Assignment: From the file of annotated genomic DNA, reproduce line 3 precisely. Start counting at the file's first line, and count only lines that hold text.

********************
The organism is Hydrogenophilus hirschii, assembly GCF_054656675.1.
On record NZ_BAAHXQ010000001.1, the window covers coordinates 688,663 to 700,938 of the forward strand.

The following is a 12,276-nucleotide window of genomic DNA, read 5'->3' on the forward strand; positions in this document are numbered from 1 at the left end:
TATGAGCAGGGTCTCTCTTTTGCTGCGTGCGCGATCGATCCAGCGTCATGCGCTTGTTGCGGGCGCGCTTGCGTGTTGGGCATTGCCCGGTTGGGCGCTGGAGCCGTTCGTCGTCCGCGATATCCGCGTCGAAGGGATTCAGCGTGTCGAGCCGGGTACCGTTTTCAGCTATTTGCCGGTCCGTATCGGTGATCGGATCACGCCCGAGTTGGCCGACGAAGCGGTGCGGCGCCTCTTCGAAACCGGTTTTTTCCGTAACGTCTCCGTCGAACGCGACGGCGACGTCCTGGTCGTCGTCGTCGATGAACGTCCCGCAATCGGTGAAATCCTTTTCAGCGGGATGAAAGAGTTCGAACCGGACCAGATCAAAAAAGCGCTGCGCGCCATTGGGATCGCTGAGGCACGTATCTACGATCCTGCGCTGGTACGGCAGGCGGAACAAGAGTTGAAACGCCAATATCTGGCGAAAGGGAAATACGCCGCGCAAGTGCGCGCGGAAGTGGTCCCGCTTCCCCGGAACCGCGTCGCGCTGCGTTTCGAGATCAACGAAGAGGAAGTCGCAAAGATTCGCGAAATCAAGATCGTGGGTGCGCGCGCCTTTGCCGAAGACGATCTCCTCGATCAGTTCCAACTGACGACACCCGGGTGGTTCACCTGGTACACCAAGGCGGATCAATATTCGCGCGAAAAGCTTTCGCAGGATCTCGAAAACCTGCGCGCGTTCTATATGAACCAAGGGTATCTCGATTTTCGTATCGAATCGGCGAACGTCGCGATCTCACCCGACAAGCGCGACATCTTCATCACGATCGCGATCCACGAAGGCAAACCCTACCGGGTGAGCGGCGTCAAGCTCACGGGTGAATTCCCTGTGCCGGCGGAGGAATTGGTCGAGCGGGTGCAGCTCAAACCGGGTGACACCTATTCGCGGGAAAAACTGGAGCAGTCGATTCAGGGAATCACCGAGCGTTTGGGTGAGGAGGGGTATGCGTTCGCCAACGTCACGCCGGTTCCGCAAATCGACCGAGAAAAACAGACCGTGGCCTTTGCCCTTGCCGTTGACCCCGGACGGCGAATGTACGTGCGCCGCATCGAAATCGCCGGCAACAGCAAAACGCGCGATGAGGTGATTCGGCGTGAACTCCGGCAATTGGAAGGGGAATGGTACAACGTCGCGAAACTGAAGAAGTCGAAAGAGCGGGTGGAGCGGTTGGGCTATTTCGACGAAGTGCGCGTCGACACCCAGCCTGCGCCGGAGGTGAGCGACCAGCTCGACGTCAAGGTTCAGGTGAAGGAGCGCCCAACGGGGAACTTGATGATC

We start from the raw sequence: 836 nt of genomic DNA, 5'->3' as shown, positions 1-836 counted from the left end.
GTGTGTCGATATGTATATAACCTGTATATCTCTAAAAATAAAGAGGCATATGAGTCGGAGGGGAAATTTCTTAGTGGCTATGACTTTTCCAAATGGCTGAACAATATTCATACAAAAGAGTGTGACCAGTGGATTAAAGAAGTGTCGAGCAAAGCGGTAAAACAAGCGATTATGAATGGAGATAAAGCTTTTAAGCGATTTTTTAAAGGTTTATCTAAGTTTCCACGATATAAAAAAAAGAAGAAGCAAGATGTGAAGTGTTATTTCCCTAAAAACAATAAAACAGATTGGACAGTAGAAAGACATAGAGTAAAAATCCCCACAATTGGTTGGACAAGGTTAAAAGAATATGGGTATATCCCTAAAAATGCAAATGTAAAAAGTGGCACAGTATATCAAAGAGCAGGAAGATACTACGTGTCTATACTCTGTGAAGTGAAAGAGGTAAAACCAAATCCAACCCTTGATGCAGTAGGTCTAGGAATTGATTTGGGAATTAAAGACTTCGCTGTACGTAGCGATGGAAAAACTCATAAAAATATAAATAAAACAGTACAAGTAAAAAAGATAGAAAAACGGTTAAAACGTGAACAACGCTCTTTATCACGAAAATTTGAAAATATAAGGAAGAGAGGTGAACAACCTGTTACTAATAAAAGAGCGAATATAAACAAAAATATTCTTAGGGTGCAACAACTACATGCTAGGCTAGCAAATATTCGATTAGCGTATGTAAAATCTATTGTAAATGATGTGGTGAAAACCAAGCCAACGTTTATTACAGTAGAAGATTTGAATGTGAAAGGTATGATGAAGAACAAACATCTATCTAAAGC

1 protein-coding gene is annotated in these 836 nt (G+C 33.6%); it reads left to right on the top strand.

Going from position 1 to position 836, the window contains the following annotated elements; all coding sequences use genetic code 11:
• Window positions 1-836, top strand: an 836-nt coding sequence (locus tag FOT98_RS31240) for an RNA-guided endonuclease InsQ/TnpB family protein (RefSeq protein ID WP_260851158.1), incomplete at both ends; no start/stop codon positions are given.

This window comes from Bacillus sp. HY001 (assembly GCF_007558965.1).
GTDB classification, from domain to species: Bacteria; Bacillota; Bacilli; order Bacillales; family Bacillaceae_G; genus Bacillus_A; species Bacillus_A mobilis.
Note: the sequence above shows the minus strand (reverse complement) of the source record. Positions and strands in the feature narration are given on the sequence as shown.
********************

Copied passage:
The following is a 12,276-nucleotide window of genomic DNA, read 5'->3' on the forward strand; positions in this document are numbered from 1 at the left end: